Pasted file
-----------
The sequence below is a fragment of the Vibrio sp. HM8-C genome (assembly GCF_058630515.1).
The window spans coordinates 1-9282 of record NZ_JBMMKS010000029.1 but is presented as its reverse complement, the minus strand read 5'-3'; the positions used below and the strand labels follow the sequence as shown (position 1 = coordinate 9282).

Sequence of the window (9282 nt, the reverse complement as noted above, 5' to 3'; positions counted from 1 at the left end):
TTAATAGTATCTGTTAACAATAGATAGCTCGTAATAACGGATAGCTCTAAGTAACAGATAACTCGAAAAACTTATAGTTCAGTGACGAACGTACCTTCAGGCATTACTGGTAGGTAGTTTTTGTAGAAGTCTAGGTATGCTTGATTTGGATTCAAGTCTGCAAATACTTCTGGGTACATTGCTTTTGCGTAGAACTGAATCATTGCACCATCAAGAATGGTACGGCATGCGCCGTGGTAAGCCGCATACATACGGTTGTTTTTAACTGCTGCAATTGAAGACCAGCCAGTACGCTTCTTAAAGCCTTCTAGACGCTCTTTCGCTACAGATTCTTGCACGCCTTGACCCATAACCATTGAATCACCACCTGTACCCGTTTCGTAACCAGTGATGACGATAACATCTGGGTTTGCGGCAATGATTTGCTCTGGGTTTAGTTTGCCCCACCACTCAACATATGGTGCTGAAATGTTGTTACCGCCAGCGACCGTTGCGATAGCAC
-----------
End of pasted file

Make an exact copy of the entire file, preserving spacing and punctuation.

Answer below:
The sequence below is a fragment of the Vibrio sp. HM8-C genome (assembly GCF_058630515.1).
The window spans coordinates 1-9282 of record NZ_JBMMKS010000029.1 but is presented as its reverse complement, the minus strand read 5'-3'; the positions used below and the strand labels follow the sequence as shown (position 1 = coordinate 9282).

Sequence of the window (9282 nt, the reverse complement as noted above, 5' to 3'; positions counted from 1 at the left end):
TTAATAGTATCTGTTAACAATAGATAGCTCGTAATAACGGATAGCTCTAAGTAACAGATAACTCGAAAAACTTATAGTTCAGTGACGAACGTACCTTCAGGCATTACTGGTAGGTAGTTTTTGTAGAAGTCTAGGTATGCTTGATTTGGATTCAAGTCTGCAAATACTTCTGGGTACATTGCTTTTGCGTAGAACTGAATCATTGCACCATCAAGAATGGTACGGCATGCGCCGTGGTAAGCCGCATACATACGGTTGTTTTTAACTGCTGCAATTGAAGACCAGCCAGTACGCTTCTTAAAGCCTTCTAGACGCTCTTTCGCTACAGATTCTTGCACGCCTTGACCCATAACCATTGAATCACCACCTGTACCCGTTTCGTAACCAGTGATGACGATAACATCTGGGTTTGCGGCAATGATTTGCTCTGGGTTTAGTTTGCCCCACCACTCAACATATGGTGCTGAAATGTTGTTACCGCCAGCGACCGTTGCGATAGCAC